Three months ago at Lambeth, progressive bishops marvelled over why so many other bishops of the Communion thought that TEC was so anti-gospel and supported same-sex blessings. Three months from now, if they have the opportunity they’ll marvel over why so many other bishops of the Communion think that TEC is so lawless and so uncivilized.
And make no mistake. The 39 bishops who did not vote to support the deposition of Bishop Duncan didn’t all do so because they are “theological conservatives.” Some of them aren’t by any stretch of the imagination.
No, there are two other reasons why an Episcopal bishop would not want to support the deposition of Bishop Duncan. First, some bishops—obviously 30% of the House—care about following the canons, not convenience or political advantage. And second . . . and make no mistake about this . . . some bishops know just how very bad this looks to the rest of the Communion: to the bishops that they sat in indaba with, to fair-minded liberals, to Rowan Williams, and to moderates everywhere who have tried to be fair-minded with TEC.
Katherine Jefferts Schori and her advisors had two choices. They could violate the canons flagrantly and hang ‘em high now, further shattering TEC’s global reputation . . . or they could attempt to follow the canons scrupulously. They chose the former—and I think they knew the cost within the Communion.
The cost is TEC’s further distancing from the rest of the Communion. And Bishop Jefferts Schori was willing to pay that cost.
Oh, I’m sure there’s a certain level of arrogance there. TEC has money, and TEC didn’t experience formal consequences at Lambeth. Sometimes, some of the rich think that there’s always a way to buy back a reputation.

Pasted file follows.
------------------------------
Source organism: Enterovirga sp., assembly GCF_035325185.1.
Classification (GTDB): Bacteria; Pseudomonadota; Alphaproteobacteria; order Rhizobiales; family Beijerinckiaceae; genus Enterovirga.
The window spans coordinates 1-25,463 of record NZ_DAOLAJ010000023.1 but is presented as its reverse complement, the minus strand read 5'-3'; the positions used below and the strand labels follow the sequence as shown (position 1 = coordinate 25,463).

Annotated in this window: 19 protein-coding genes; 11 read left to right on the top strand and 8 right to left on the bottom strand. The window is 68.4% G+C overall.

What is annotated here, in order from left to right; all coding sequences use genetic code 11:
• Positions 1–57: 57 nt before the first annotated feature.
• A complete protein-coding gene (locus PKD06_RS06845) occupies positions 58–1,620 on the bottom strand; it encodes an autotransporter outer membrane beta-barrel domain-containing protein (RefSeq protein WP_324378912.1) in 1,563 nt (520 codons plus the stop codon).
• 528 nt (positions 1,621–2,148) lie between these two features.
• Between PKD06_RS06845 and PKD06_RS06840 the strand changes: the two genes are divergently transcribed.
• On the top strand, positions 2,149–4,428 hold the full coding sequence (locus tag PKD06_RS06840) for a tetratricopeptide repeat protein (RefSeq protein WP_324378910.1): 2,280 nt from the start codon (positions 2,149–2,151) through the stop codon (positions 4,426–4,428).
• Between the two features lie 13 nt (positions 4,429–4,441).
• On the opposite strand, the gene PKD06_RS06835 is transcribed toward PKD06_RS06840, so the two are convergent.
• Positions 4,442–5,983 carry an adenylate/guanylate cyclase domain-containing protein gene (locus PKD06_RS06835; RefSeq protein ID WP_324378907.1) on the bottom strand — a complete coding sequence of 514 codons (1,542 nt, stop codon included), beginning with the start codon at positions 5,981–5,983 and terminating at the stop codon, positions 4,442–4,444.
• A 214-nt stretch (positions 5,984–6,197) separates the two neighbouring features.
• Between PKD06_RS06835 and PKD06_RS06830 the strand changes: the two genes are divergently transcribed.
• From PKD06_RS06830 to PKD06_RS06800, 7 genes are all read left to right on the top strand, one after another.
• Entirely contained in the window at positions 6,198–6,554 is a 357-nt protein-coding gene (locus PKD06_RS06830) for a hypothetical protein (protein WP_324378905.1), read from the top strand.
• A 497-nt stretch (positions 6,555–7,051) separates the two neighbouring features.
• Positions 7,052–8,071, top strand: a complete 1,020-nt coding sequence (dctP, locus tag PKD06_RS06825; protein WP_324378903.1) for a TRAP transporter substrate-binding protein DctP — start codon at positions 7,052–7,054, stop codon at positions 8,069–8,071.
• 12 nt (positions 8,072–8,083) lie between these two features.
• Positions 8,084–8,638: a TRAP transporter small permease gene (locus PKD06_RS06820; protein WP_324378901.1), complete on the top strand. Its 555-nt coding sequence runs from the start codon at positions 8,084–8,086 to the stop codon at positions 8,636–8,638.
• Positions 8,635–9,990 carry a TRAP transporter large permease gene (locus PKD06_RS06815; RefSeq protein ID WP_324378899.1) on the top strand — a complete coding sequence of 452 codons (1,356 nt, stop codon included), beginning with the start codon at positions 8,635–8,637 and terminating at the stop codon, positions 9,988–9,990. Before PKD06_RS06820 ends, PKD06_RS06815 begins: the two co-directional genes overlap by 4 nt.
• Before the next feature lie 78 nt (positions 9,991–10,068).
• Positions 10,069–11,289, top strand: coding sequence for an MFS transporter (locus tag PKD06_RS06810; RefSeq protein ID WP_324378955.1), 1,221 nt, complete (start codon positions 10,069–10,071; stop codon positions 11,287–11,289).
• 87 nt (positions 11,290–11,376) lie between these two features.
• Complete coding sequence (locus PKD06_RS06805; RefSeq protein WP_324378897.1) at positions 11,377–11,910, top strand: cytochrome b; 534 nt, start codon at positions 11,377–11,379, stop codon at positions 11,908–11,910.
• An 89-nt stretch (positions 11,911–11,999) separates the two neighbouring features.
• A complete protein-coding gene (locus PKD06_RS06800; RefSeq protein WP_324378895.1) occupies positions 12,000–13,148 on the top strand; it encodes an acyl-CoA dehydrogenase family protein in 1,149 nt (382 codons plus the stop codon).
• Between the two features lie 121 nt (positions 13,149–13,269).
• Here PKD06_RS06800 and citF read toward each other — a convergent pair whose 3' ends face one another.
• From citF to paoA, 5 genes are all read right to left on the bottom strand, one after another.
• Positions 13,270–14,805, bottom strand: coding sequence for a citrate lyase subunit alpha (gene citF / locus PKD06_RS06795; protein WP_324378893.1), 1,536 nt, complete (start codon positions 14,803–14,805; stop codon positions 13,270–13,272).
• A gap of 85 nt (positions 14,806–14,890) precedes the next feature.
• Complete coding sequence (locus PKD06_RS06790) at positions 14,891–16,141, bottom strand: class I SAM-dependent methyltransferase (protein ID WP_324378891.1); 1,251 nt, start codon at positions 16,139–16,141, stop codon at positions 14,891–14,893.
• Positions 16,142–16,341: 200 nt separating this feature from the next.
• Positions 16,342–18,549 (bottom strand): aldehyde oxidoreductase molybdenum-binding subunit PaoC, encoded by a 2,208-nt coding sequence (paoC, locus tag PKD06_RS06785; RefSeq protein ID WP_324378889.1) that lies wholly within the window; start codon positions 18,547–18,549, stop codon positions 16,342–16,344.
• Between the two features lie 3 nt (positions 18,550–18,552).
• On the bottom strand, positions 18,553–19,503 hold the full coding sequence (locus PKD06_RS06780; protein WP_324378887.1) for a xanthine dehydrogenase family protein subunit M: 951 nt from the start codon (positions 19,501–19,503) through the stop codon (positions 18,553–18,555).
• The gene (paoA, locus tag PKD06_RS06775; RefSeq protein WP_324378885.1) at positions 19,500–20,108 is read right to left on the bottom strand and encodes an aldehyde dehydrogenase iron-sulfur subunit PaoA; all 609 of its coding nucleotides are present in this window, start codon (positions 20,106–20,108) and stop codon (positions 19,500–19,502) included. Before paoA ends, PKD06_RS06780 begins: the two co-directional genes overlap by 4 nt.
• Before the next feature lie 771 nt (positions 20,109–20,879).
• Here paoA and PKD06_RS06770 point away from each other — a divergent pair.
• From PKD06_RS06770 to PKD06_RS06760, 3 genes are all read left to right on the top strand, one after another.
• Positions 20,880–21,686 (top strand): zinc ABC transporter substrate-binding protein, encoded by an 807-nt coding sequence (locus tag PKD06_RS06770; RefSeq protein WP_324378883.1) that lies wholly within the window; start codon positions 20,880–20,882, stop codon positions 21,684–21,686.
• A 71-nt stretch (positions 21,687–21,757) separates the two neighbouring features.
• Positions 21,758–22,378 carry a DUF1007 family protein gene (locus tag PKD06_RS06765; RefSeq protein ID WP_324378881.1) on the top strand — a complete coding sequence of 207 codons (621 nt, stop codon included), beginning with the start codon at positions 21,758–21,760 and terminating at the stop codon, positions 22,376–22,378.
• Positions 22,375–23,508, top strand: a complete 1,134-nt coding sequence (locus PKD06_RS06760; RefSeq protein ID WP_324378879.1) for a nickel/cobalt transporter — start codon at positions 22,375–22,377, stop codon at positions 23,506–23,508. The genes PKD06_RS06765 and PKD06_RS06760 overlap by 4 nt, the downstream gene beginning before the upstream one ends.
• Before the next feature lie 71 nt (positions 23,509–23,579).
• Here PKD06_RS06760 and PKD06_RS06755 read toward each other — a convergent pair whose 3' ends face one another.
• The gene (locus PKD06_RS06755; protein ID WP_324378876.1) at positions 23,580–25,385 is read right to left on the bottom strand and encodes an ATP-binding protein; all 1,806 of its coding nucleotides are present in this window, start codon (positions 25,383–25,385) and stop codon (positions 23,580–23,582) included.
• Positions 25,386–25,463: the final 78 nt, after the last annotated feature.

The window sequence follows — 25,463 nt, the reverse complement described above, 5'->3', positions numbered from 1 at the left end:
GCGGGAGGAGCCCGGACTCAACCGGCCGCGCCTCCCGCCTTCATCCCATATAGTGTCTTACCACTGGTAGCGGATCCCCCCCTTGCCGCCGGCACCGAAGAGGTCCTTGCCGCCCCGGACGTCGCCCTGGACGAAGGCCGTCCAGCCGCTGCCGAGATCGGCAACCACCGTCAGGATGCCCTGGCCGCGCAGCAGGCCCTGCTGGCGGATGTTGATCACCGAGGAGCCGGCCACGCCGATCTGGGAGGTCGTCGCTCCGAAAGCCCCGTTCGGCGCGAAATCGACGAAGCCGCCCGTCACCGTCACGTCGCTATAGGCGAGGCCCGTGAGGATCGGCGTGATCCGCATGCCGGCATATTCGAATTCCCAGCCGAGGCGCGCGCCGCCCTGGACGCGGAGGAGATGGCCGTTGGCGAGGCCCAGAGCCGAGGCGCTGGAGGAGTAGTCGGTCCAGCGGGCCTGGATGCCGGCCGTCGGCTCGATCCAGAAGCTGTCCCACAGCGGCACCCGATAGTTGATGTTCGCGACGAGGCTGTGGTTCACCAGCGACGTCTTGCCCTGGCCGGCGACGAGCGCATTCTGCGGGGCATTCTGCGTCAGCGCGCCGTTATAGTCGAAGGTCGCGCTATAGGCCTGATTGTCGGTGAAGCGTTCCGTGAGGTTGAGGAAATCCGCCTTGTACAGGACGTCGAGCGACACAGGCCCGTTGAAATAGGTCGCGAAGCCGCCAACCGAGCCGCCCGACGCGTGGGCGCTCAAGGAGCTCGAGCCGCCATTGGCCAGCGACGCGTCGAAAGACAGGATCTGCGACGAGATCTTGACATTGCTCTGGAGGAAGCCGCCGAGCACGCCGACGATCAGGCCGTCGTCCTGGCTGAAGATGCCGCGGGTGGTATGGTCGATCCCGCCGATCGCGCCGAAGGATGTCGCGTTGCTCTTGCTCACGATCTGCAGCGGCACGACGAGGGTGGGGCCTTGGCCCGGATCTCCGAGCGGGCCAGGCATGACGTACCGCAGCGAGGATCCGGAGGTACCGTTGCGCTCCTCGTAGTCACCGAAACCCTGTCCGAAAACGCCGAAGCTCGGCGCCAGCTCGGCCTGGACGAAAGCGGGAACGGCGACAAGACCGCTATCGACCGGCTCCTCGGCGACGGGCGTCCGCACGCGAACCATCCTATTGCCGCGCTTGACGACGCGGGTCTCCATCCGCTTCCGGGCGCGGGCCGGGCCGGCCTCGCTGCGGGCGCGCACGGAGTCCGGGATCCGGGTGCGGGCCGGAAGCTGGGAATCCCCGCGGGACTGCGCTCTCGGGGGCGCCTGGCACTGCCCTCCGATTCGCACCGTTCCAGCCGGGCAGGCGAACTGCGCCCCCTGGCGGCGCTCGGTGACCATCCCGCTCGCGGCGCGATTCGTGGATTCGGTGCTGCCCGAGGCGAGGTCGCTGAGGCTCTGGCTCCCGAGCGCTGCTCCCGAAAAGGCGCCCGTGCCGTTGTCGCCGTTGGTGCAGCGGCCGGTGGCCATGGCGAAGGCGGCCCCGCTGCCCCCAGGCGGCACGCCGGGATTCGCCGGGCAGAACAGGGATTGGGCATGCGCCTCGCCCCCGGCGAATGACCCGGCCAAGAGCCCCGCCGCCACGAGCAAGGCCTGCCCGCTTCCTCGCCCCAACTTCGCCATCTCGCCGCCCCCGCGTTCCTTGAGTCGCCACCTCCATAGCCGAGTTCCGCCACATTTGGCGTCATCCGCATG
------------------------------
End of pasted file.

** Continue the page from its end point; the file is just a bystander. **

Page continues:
But I think there’s also a level of realism for the Presiding Bishop. I think she knows that this establishes another wedge—and I think she’s okay with that, as long as she gets what she wants locally. All of us should ponder that interesting angle as well.
But let me put it this way.
Were I a conservative—and non-Christian—mole, planted in 815, and established as an advisor to the Presiding Bishop—I couldn’t have scripted this better.
I would have been on pins and needles lest she suddenly grow integrity and a conscience—and changed her mind about hurtling headlong towards yesterday’s events.
I would have flattered her, urged her, appealed to her pride: “Are you going to let them push you around like that—you’re the PB, for goodness sakes. Get out there and act like it. Go ahead and cut him off at the knees—go for the jugular, PB—show ‘em what a strong woman you are. They’re never going to be satisfied with your keeping some of the canons—so why not have it all! We can explain ourselves to our allies later. Right now let’s go take care of business and crack a few heads.”
Thankfully, none of us had to engage in such unChristian poor advice to the PB. Others did that for us.
And the result is that the progressive-controlled national structures of TEC—the HOB, the Executive Council, 815—have constructed another wedge between them and TEC moderates, between them and the rest of the Anglican Communion. The division and the stark contrast between the ruling party of national TEC and the rest of the Anglican world has grown deeper and broader, overnight.
Sometimes the council of the progressive side of TEC is confused, and the understanding is darkened. Sometimes we ourselves bumble into doing the right thing accidentally or gain a little courage. Sometimes, the difference of six months is a huge huge difference.
Today, the sky is blue. The sun is shining and the air is crispy. I’m going to go out running soon with my trusty dog.
It’s a great day to be a traditional Episcopalian and a traditional Anglican.